Former University of Georgia football legend Herschel Walker has filed to run for U.S. Senate in Georgia, becoming the most prominent Republican to line up to challenge incumbent Sen. Raphael Warnock (D-Ga.).
Walker, a Texas resident, was long rumored as a potential candidate and was heavily lobbied by former President Donald Trump to move to Georgia and run for Senate. Earlier this month, Walker registered to vote there, leading many to suspect that an official announcement of his candidacy was imminent.
The Atlanta Journal-Constitution first reported that Walker filed with the Federal Election Commission Tuesday. A public statement announcing his candidacy is expected within days.
Trump was an early supporter of Walker for Senate, saying in March he would be "unstoppable" as a candidate.
But some state Republicans have expressed concerns that Walker, as a political outsider who has never run for office, may not be ready or able to defeat Warnock, who is the top-fundraising politician in the United States. As of his most recent FEC filing, Warnock has raised more than $34 million and is sitting on a formidable war chest of $10.5 million cash on hand. The Democratic pastor from Atlanta has earned a national reputation as a champion of election reforms favored by progressives, fueling his popularity on the left. He will be a top target for Republicans and a priority for Democrats to defend in the upcoming midterm elections.
Walker, 59, will have high name recognition in the state as a Heisman Trophy winner and star running back for Georgia Bulldogs, and a 12-year career in the NFL. But his political inexperience and unknown positions on the issues are giving some state conservatives pause.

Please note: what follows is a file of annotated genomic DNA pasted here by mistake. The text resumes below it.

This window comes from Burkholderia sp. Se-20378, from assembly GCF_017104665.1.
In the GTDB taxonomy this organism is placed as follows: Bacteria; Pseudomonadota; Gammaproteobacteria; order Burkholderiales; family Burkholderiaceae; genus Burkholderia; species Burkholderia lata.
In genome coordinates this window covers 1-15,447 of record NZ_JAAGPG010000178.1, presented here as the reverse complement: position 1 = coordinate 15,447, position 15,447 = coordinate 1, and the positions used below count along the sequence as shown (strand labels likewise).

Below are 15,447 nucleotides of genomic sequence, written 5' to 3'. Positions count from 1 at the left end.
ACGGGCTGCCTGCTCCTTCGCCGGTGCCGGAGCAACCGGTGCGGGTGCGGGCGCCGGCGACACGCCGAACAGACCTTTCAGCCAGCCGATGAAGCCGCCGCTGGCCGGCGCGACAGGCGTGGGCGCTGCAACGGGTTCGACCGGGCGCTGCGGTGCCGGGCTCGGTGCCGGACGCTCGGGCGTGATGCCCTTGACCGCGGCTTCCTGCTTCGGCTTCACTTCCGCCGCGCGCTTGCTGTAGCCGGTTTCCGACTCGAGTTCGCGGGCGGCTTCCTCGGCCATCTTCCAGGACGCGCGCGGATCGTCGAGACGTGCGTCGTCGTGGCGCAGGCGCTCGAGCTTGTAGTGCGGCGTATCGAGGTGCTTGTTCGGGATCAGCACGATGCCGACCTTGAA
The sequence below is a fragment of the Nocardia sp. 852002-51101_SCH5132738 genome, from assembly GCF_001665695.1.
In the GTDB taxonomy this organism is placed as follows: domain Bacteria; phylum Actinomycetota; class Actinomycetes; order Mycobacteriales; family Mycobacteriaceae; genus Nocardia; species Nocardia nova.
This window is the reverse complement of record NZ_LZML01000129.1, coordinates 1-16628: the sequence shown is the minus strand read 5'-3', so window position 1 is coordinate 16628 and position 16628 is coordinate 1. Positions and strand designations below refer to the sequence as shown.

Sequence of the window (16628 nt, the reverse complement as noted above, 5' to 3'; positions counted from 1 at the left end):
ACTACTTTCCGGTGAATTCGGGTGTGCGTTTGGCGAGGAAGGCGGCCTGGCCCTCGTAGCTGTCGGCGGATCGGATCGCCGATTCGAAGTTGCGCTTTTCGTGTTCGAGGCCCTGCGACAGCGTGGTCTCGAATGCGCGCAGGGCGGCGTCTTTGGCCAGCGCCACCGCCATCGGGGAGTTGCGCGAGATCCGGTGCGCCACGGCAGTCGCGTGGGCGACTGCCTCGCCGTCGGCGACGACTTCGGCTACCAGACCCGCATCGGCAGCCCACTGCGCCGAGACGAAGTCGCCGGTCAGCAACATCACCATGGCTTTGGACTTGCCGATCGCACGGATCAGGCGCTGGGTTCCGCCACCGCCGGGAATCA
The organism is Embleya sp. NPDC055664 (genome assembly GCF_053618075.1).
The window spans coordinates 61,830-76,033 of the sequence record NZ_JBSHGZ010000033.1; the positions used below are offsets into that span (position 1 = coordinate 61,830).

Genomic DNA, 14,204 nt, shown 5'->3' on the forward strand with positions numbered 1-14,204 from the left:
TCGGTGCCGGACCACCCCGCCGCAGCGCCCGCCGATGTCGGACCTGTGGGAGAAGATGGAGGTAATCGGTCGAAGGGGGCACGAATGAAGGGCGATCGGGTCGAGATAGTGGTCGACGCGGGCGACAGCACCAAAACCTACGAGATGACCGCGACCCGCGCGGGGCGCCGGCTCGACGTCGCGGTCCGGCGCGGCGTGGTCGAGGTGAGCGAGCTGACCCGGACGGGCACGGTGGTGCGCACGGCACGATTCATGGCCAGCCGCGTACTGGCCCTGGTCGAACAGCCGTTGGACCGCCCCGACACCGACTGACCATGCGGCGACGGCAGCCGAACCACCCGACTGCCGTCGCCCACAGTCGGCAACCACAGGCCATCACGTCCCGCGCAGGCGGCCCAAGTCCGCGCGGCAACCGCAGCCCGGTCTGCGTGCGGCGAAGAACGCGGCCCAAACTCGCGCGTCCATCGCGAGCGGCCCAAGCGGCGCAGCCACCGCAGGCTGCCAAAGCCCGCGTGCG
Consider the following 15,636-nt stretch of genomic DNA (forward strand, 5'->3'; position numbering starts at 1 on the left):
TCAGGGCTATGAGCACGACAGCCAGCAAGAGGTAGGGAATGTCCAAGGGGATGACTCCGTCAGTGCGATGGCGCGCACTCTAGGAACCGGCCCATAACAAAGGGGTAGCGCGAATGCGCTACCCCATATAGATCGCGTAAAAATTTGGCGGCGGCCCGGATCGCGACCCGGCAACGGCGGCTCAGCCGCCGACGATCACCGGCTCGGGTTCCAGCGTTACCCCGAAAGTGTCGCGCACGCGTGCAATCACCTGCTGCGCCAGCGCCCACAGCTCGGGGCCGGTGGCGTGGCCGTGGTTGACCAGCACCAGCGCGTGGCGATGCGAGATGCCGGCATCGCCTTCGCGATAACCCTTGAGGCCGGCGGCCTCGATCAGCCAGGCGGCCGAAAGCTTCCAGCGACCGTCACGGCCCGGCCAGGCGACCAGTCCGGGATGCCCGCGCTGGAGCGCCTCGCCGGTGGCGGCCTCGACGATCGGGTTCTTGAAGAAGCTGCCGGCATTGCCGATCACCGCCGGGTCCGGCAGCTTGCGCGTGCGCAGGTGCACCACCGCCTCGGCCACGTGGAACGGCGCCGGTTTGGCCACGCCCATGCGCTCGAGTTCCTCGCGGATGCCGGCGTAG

Also, both Walker's Republican primary opponents and Democratic opposition researchers will make an issue of his struggle with mental illness. Walker has been open about his battle with dissociative identity disorder, writing about how his illness has impacted his personal life and contributed to suicidal thoughts in his 2008 book, "Breaking Free: My Life With Dissociative Identity Disorder."
A recent Associated Press report dug into Walker's past and unearthed public records about his business dealings and his divorce with ex-wife Cindy Grossman that were previously unreported.
"The documents detail accusations that Walker repeatedly threatened his ex-wife's life, exaggerated claims of financial success and alarmed business associates with unpredictable behavior," the AP reported. Walker did not respond to the AP's request for comment on the report.
Walker is already under attack from at least one primary opponent. Agriculture Commissioner Gary Black released an ad in early August painting Walker as a carpetbagger. He further said in a statement that Walker should "Move here, pay taxes here, register and vote in some elections and learn what Georgians have on their minds," if he wanted to run for Senate. His comments followed a Washington Examiner report that before 2020 Walker had not voted in any election since 2003, including the 2016 presidential election.
Military veteran Kelvin King, a black surrogate for Trump, and former Navy SEAL and Trump administration official Latham Saddler are also running in the Republican primary scheduled on May 24, 2022.